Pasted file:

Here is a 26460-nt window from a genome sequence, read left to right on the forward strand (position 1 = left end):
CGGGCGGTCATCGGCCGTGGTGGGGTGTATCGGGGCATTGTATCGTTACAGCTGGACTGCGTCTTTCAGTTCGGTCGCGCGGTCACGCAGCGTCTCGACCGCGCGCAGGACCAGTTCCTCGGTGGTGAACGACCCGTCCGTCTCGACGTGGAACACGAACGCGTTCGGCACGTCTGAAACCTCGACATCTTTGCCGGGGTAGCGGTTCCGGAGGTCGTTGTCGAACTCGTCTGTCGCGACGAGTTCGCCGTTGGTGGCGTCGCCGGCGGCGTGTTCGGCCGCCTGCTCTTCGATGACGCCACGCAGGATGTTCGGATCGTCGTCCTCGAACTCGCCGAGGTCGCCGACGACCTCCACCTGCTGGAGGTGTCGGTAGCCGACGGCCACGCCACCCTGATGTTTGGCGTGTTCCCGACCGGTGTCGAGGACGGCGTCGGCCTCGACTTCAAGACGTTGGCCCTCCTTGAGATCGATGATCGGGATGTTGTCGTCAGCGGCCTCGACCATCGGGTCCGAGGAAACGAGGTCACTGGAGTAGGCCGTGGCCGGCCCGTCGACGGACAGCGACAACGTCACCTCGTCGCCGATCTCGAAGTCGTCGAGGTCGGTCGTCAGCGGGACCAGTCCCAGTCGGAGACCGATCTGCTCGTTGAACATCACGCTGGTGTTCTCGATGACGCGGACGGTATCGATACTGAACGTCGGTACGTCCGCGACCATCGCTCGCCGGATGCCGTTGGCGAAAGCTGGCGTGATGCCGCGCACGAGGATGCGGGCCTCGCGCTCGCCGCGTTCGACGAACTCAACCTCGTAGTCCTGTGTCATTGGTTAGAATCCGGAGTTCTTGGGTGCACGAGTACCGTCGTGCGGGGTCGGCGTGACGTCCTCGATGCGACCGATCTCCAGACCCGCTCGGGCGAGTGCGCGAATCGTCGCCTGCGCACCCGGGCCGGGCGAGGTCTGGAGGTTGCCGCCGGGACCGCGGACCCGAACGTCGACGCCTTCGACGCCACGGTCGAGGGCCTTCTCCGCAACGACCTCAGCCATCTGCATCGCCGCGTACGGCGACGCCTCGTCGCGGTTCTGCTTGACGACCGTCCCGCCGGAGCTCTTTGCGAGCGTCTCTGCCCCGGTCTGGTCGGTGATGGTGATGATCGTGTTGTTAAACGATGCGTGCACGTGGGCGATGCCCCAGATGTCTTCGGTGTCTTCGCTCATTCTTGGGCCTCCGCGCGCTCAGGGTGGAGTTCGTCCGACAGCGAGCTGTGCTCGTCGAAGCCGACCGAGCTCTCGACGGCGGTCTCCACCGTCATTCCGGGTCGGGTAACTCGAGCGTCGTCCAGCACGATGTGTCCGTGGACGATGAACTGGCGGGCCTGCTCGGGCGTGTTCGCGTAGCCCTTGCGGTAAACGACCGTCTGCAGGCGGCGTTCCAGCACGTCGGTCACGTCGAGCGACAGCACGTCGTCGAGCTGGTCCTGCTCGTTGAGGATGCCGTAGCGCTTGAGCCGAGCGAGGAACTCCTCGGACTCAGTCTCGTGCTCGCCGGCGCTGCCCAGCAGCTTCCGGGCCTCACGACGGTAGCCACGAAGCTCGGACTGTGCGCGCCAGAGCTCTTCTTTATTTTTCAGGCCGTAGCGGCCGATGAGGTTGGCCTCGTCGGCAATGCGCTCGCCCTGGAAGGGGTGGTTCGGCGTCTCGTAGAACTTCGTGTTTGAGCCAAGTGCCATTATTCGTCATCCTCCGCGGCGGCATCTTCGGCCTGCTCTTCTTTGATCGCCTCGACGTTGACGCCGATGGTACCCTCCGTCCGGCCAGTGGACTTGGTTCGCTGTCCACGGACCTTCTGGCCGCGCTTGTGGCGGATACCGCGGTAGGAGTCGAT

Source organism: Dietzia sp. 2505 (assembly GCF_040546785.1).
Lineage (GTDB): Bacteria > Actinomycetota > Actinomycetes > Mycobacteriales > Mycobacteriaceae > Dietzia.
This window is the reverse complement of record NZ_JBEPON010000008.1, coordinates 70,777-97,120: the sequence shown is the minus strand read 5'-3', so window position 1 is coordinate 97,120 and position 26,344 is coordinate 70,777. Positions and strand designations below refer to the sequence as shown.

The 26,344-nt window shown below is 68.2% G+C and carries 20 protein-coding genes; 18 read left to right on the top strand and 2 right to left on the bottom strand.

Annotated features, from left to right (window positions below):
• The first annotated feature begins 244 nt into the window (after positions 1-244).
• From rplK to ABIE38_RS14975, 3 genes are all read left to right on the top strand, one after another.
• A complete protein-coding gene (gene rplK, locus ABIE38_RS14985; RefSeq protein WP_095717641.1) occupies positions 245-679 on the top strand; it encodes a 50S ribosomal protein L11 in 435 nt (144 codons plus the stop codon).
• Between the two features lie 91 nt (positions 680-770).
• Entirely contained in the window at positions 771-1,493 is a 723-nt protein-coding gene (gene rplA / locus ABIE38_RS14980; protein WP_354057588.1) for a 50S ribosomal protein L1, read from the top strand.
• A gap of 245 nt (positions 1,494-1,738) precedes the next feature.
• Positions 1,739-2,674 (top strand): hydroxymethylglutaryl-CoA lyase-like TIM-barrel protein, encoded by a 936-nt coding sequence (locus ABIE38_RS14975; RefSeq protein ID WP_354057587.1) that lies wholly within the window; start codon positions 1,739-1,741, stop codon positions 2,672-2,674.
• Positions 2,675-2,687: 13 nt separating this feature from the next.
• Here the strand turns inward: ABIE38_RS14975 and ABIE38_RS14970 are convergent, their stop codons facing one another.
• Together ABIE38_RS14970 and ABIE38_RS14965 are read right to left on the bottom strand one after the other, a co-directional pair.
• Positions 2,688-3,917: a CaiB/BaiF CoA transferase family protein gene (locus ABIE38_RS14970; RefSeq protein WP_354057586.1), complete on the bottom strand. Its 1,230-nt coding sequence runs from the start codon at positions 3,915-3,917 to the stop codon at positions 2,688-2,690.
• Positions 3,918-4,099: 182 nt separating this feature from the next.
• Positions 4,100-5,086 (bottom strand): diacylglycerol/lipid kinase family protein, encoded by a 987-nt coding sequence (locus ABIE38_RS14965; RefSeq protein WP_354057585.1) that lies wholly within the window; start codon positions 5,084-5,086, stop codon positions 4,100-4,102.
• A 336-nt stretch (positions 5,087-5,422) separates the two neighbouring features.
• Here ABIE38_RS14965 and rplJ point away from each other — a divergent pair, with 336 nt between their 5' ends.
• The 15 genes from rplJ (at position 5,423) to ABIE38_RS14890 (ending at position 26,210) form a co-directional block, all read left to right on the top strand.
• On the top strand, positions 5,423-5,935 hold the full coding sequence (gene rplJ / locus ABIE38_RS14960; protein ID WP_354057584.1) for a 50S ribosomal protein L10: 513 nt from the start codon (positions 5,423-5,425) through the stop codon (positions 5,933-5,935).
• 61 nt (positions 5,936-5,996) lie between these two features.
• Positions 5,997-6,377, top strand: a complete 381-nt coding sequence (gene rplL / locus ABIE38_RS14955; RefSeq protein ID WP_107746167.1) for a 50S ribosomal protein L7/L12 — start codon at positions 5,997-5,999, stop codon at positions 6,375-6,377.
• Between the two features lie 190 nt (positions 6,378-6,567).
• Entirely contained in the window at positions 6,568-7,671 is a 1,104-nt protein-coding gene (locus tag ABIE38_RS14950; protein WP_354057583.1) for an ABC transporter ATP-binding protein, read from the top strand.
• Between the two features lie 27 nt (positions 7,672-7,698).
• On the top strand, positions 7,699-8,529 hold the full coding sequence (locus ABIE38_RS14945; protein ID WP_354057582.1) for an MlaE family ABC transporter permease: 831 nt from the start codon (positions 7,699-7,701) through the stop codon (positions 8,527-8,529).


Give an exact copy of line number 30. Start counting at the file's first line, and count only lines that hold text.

• On the top strand, positions 7,699-8,529 hold the full coding sequence (locus ABIE38_RS14945; protein ID WP_354057582.1) for an MlaE family ABC transporter permease: 831 nt from the start codon (positions 7,699-7,701) through the stop codon (positions 8,527-8,529).